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why nothing simulates?

Discussion in 'Electronic Basics' started by PierreJ, Jan 22, 2007.

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  1. PierreJ

    PierreJ Guest

    Hello friends I am Pierre living now in UK.

    I tried to use many times ltspice and get joy never.

    Even going to very basic circuit nothing ever do that it real would in
    world.

    Version 4
    SHEET 1 880 680
    WIRE -80 192 -128 192
    WIRE 160 192 -16 192
    WIRE 160 240 160 192
    WIRE -128 256 -128 192
    WIRE -128 384 -128 336
    WIRE 160 384 160 320
    FLAG -128 384 0
    FLAG 160 384 0
    SYMBOL ind2 144 224 R0
    SYMATTR InstName L1
    SYMATTR Value 0.1
    SYMATTR SpiceLine Ipk=1000 Rser=0.00000000001 Rpar=100000000000000
    Cpar=0.0000000000000000000001
    SYMBOL voltage -128 240 R0
    WINDOW 123 0 0 Left 0
    WINDOW 39 0 0 Left 0
    SYMATTR InstName V1
    SYMATTR Value PULSE(0 10 0 0.00000001 0.00000001 0.001 0.0025 4)
    SYMBOL schottky -80 208 R270
    WINDOW 0 32 32 VTop 0
    WINDOW 3 0 32 VBottom 0
    SYMATTR InstName D1
    SYMATTR Value 1N5818
    SYMATTR Description Diode
    SYMATTR Type diode
    TEXT -160 504 Left 0 !.tran 0 10ms 0

    Why v(n002) not go very minus at 1ms?

    I asked of engineer friend why but he refuse to look but say
    "simulators suck" and refuse to discuss further more.

    TIA
    P.
     
  2. PierreJ

    PierreJ Guest

    I guess answer is not know by people here. Should I try
    electronics.design group?

    TIA
    P.
     
  3. PierreJ

    PierreJ Guest

    I tried this below question on sci.electronics.basics but got not
    answer. Do anyone here help?
     
  4. Hello Pierre,

    The simulation is correct. The voltage is always one voltage drop lower
    than the input voltage. If you want negative pulses, you have to use a
    switch (transistor) instead of the diode. Please try the test circuit
    below..

    You should use the standard unit multipliers.
    Instead of 0.00000001 you should write 10n or 10e-9 for better readability.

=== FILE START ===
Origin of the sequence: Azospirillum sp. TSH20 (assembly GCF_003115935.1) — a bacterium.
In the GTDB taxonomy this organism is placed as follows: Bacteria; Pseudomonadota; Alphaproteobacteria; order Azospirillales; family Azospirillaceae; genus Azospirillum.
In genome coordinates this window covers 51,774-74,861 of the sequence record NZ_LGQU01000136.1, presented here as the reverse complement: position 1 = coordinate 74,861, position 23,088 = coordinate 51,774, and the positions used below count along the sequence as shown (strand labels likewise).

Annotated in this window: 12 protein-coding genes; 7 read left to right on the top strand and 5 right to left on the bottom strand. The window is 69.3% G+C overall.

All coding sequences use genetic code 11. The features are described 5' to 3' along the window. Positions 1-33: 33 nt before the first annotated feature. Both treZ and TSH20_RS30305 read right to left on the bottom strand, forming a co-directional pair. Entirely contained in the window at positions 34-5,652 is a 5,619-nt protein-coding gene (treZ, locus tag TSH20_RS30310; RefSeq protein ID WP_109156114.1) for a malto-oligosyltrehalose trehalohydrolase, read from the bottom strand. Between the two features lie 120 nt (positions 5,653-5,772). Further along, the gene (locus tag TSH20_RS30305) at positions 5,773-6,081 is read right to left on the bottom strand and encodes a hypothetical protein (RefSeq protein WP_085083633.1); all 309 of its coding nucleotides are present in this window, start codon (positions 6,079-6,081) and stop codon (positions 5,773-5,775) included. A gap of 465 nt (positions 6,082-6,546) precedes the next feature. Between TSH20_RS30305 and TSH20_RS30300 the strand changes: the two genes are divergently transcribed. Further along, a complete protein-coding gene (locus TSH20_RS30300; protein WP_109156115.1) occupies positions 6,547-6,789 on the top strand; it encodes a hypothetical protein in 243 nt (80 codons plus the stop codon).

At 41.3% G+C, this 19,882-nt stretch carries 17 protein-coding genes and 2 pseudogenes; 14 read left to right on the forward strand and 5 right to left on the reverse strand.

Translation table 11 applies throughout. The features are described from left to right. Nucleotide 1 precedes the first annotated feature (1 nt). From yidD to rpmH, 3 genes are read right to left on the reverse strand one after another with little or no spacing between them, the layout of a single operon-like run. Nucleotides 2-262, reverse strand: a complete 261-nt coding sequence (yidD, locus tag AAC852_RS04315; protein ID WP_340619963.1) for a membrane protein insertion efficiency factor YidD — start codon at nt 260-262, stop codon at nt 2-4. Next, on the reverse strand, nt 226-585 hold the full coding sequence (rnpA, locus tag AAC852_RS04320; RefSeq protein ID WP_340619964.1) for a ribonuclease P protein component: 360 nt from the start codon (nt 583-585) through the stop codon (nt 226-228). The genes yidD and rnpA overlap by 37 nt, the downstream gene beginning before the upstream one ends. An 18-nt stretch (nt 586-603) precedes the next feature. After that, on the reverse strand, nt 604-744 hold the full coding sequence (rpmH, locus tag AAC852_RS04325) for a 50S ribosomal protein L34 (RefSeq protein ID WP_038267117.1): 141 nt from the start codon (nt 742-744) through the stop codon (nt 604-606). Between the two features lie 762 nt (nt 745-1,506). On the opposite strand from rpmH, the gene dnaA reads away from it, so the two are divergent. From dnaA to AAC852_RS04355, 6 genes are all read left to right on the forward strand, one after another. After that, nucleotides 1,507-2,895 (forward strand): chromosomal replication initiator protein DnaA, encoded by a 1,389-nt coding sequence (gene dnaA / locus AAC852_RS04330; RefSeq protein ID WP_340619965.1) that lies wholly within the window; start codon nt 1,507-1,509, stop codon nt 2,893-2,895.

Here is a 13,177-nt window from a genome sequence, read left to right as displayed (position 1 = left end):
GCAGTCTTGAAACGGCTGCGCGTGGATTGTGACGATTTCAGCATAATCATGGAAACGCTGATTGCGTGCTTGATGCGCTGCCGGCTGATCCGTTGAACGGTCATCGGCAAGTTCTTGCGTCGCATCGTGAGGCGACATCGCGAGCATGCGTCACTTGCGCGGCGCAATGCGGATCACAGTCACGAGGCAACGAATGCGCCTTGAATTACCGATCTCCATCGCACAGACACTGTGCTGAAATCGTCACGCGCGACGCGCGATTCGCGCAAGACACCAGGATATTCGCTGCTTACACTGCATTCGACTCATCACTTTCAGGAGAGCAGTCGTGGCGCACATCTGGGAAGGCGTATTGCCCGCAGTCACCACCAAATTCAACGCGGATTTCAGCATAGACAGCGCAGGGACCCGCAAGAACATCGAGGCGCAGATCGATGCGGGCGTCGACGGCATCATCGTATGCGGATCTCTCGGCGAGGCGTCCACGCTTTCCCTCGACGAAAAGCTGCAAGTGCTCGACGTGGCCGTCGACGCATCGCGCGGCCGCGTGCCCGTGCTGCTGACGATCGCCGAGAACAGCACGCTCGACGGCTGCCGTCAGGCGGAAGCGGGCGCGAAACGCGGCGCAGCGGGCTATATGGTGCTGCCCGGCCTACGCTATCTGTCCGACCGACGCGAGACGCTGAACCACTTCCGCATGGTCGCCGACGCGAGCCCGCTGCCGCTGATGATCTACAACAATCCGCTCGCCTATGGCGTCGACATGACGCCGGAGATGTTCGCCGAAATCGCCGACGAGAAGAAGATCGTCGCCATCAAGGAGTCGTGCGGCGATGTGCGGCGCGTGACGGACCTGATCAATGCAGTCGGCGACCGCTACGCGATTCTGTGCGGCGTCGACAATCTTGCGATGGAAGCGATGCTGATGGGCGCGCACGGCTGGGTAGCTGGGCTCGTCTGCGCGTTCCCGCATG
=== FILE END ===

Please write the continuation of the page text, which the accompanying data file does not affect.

Example: PULSE(10 0 0 10n 10n 1m 2.5m)

    We are talking about LTspice.
    http://ltspice.linear.com/software/swcadiii.exe

    The user group is here.
    http://tech.groups.yahoo.com/group/LTspice/

    Best regards,
    Helmut


    Save the text in a file named "test.asc"

    Version 4
    SHEET 1 880 868
    WIRE -272 192 -320 192
    WIRE -80 192 -272 192
    WIRE 96 192 -16 192
    WIRE 160 192 96 192
    WIRE 160 240 160 192
    WIRE -320 256 -320 192
    WIRE 160 368 160 320
    WIRE -320 384 -320 336
    WIRE -288 496 -336 496
    WIRE -80 496 -288 496
    WIRE 144 496 16 496
    WIRE 208 496 144 496
    WIRE 272 496 208 496
    WIRE 480 496 336 496
    WIRE 560 496 480 496
    WIRE 208 544 208 496
    WIRE 480 544 480 496
    WIRE 560 544 560 496
    WIRE -144 560 -192 560
    WIRE -64 560 -64 544
    WIRE -64 560 -144 560
    WIRE -336 576 -336 496
    WIRE -192 592 -192 560
    WIRE 208 672 208 624
    WIRE 480 672 480 624
    WIRE 560 672 560 608
    WIRE -336 704 -336 656
    WIRE -192 704 -192 672
    FLAG -320 384 0
    FLAG 160 368 0
    FLAG 96 192 out
    FLAG -272 192 in
    FLAG -192 704 0
    FLAG 208 672 0
    FLAG 144 496 out1
    FLAG -144 560 ctrl1
    FLAG -336 704 0
    FLAG -288 496 in1
    FLAG 560 672 0
    FLAG 480 672 0
    SYMBOL ind2 144 224 R0
    SYMATTR InstName L1
    SYMATTR Value 0.1
    SYMATTR SpiceLine Rser=1 Cpar=100p
    SYMBOL voltage -320 240 R0
    WINDOW 123 0 0 Left 0
    WINDOW 39 0 0 Left 0
    SYMATTR InstName V1
    SYMATTR Value PULSE(0 10 0 10n 10n 1m 2.5m 4)
    SYMBOL schottky -80 208 R270
    WINDOW 0 32 32 VTop 0
    WINDOW 3 0 32 VBottom 0
    SYMATTR InstName D1
    SYMATTR Value MBRS360
    SYMATTR Description Diode
    SYMATTR Type diode
    SYMBOL ind2 192 528 R0
    SYMATTR InstName L2
    SYMATTR Value 0.1
    SYMATTR SpiceLine Rser=1 Cpar=100p
    SYMBOL voltage -192 576 R0
    WINDOW 123 0 0 Left 0
    WINDOW 39 24 132 Left 0
    SYMATTR SpiceLine Rser=10
    SYMATTR InstName V2
    SYMATTR Value PULSE(10 0 0 10n 10n 1m 2.5m)
    SYMBOL pmos 16 544 M270
    WINDOW 0 96 80 VLeft 0
    WINDOW 3 73 81 VLeft 0
    SYMATTR InstName M1
    SYMATTR Value Si7465DP
    SYMBOL voltage -336 560 R0
    WINDOW 123 0 0 Left 0
    WINDOW 39 0 0 Left 0
    SYMATTR InstName V3
    SYMATTR Value 10
    SYMBOL cap 544 544 R0
    SYMATTR InstName C1
    SYMATTR Value 100n
    SYMBOL res 464 528 R0
    SYMATTR InstName R1
    SYMATTR Value 1k
    SYMBOL schottky 336 480 R90
    WINDOW 0 0 32 VBottom 0
    WINDOW 3 32 32 VTop 0
    SYMATTR InstName D2
    SYMATTR Value MBRS360
    SYMATTR Description Diode
    SYMATTR Type diode
    TEXT -320 96 Left 0 !.tran 0 20ms 0
    TEXT 448 440 Left 0 ;external load
    RECTANGLE Normal 640 736 400 416
     
  5. john jardine

    john jardine Guest

    The sim is working perfectly and shows a true picture of the inductor
    current.
    Node 2 correctly goes as minus as it can go. I.e minus 0.29V.

    To get numbers, use the standard inductor formula ...
    Amps per second through inductor = Voltage across it / Inductance.

    At 1mS when the pulse cuts off, there's about 100ma flowing through the
    inductor and it has some potential energy stored in it's magnetic field.
    (stored joules=1/2 x L x i^2)